Selling It Latin Style
19 Dec, 2011What community outreach efforts are you involved in? What spurs you to devote time and resources to the particular causes you choose?
Both as a corporate entity and as individuals, we are extraordinarily involved in the community we serve and represent. Our own corporate culture fosters that belief system down to the individual team members.
Over the 21 years of being in business, we have a history of being very involved in various community outreach efforts—and most of the time, it has been several organizations or causes simultaneously. We try to create a balance between giving back to our community by becoming involved with groups and issues that most affect our community, and with organizations that also help further our industry. Then, there are those that I am personally passionate about, such as the arts. Beneficiaries in the past have involved The United Way, Sheltering Arms, Casa Juan Diego, Child Advocates, AAMA (Association for the Advancement of Mexican Americans), and most recently, La Rosa Family Services. It’s important to put your time and money where you will see an impact: changing and improving lives. On the business side, we have historically been very involved in trying to not just foster Hispanic business, but also playing an active role in furthering Hispanic marketing. Thus, you will note our involvement in the U.S. Hispanic Chamber of Commerce, the Houston Hispanic Chamber of Commerce, the Greater Houston Partnership, the NAHJ (the National Association of Hispanic Journalists), HAHMP (Houston Association of Hispanic Media Professionals) and, of course AHAA (the Association of Hispanic Advertising Agencies). I am proud to be Immediate past-chair of AHAA, to whom every single Hispanic agency in the nation owes a debt of gratitude as it has been key in elevating the discussion of the value of Hispanic marketing into boardrooms all across America.
Over 21 years, you can imagine the list is long. And we’re very proud of that. However, Cathy and I see education as being one of the biggest challenges and threats to our community in the future. We must find ways to keep kids inspired and able to stay in school, get a formal education, and fulfill their potential. There is nothing more important. We hope that this is the year our dream of creating a scholarship program comes true. We’re working hard at that right now. It’s truly inspiring.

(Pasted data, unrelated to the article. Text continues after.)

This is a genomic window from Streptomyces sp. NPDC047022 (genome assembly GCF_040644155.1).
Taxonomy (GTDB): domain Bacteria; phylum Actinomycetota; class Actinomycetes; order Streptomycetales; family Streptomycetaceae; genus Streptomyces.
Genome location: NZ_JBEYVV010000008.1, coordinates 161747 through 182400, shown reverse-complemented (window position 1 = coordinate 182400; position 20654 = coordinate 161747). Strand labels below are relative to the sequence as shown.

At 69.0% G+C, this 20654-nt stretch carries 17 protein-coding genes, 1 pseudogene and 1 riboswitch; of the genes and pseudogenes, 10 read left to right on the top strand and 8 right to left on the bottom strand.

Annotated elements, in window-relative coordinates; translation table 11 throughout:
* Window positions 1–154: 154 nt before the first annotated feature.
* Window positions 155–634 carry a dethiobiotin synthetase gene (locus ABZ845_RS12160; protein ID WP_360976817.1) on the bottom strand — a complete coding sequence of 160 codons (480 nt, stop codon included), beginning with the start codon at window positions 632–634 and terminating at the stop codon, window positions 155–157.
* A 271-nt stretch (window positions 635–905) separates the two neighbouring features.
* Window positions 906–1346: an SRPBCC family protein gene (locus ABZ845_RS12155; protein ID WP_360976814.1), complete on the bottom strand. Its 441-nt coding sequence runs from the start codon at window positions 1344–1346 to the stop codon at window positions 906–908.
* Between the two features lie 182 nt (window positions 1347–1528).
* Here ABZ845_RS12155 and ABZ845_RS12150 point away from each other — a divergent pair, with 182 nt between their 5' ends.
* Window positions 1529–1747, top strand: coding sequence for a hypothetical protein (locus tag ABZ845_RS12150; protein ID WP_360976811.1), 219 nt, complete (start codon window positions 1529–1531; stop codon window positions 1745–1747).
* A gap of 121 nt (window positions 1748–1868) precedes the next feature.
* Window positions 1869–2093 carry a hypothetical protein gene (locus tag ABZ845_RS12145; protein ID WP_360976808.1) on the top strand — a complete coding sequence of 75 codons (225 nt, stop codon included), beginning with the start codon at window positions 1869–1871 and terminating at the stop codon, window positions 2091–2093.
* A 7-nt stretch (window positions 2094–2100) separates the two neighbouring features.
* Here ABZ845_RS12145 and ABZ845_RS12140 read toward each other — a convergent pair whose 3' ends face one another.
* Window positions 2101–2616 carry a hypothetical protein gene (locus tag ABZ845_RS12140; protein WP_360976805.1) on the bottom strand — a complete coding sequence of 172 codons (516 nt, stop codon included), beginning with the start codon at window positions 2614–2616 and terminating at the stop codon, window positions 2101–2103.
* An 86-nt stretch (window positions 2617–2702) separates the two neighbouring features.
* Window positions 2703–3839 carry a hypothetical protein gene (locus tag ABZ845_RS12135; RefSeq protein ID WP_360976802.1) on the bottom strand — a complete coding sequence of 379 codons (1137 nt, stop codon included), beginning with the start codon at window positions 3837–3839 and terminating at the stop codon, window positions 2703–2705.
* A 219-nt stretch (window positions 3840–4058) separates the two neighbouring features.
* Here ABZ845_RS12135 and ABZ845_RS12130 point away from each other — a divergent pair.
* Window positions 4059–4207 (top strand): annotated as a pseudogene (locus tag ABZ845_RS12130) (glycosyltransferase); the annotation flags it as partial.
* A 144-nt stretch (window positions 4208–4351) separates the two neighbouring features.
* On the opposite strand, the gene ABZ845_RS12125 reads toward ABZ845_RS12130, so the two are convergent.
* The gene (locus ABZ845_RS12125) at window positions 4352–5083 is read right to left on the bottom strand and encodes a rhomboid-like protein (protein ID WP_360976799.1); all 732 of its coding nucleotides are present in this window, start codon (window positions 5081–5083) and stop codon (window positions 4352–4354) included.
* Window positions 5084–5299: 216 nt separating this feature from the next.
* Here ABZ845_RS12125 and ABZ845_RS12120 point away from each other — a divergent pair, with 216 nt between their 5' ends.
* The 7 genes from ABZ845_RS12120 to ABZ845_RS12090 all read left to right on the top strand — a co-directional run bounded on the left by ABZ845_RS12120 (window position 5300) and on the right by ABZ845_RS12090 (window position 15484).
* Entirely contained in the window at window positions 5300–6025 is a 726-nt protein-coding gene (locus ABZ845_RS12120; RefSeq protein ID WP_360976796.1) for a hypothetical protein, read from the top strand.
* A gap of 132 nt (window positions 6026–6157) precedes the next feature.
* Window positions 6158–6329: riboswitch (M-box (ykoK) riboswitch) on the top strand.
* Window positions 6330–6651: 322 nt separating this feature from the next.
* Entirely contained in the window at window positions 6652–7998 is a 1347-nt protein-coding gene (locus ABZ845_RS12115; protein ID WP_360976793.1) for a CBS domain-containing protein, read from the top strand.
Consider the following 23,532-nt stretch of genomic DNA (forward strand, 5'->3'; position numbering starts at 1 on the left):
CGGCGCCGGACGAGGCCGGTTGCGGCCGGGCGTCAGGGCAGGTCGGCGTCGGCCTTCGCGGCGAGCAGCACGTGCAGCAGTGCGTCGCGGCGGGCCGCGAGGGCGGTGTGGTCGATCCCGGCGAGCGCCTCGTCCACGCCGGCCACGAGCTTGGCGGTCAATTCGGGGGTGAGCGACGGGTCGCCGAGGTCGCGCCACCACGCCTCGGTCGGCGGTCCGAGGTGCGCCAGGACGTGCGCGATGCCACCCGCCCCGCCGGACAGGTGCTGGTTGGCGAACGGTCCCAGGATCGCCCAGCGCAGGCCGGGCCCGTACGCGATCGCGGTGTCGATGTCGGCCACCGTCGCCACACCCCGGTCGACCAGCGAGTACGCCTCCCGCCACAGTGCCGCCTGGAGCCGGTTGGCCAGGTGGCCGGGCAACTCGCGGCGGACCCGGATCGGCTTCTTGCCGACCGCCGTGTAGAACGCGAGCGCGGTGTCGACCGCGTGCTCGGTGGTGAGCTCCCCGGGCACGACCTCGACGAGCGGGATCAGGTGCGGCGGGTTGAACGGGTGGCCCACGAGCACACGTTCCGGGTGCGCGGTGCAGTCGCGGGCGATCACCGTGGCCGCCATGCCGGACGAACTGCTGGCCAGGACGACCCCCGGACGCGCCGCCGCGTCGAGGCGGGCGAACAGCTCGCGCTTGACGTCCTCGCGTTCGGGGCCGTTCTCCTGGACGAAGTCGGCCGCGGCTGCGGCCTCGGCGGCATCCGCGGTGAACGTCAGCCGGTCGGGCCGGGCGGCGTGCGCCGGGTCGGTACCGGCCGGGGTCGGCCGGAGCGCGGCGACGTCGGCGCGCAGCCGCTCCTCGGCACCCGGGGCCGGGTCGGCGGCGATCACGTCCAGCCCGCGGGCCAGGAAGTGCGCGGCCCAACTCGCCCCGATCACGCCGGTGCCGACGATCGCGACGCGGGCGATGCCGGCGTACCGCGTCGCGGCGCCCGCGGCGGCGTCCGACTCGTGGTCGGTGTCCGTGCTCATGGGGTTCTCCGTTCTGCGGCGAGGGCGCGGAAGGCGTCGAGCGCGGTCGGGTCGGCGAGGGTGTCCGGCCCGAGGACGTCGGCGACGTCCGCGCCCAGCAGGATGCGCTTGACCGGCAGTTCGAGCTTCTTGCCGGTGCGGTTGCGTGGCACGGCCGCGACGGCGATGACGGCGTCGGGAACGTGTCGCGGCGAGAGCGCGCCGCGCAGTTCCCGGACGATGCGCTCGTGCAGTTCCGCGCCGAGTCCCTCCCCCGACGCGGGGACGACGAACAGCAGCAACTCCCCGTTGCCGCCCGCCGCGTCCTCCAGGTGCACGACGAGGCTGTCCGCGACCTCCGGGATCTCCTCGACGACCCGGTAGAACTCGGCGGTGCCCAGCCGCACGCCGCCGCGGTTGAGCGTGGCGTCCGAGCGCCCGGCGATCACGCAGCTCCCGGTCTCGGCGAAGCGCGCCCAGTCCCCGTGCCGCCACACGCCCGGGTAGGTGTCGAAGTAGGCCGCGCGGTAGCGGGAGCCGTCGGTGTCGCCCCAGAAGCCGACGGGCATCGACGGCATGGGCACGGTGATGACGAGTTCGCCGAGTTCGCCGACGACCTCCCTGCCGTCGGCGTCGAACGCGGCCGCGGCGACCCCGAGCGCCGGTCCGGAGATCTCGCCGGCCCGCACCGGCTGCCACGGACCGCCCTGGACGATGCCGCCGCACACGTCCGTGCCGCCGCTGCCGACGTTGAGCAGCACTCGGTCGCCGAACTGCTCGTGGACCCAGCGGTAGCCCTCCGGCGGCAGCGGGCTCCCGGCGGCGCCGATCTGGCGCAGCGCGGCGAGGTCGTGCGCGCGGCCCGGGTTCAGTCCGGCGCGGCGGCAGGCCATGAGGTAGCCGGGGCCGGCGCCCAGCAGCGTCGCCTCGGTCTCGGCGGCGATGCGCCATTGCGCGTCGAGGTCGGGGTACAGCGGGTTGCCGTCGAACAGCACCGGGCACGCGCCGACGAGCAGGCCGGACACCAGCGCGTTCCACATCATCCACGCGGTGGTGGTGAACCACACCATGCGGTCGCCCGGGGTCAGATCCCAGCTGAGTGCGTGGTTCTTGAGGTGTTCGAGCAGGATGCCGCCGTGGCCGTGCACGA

What advice would you give to a young Latino who sees you as a role model and who wants to attain the success that you have? What ingredients are key?
I would advise them to:
- Be passionate about what you do. To do it because you see a higher calling in what you do, and not just a financial opportunity. That is what I mean by your intent being true. If you can’t be passionate about your work and if you don’t truly love it, there will always be someone right behind you who does believe in what they do and is passionate, and will do it better than you.
- Tear off the rear-view mirrors and always look forward. Never look back. Choose your path and walk down it with optimism, confidence and a sense of purpose.
- Erase from your mind the phrase ‘I’ve made it.’ The moment you think that way is the moment you’ve lost. Thinking of yourself as the eternal underdog gives you a completely different perspective, an edge, and forces you to become a better version of yourself every day.
- Surround yourself with people you are willing to go into the trenches with, people you genuinely like, share a common moral and emotional ground and sense of mission with, and surround yourself with people who are better at their craft than you are. A leader inspires and seeks other leaders. Not followers.
- Never settle for ‘good enough’ in anything and embrace hard work as a blessing and not as a chore.
- Never compromise yourself, your company, or your associates ethically. Ever. One must do the right thing every time, whether it’s convenient or not.
- To always be fair and equitable with your people. Fairness rules the day. Period. Of course, I could go on, but these are some of the core tenets we live by, and they have served us well. Eventually anyone who is in business successfully for any length of time learns these lessons, one way or another.
What key attribute do you personally possess that fueled your successful business ownership? That’s an extraordinarily difficult question to answer without sounding arrogant. So, I won’t. I will only say these two things: a) I work diligently every day to earn my right to lead this team. You can’t make people follow you. Quite the contrary—you have to be worthy of being followed; b) I am blessed to have an extraordinary partner in both life and business. I look at other entrepreneurs who don’t have a partner, or a partner as good and steadfast as Cathy, and I feel badly for them. Clearly, having Cathy as a partner allows each of us to pay close attention to what we need to do and trust each other blindly. She has also been a source of confidence, inspiration, and strength over the years, through thick and thin. This is not an easy business, to say the least. And one does get tired and challenged. It’s amazing the strength you draw from having a partner who sees the best in you and expects no less. I don’t call that an attribute—I call that a blessing, a secret weapon!
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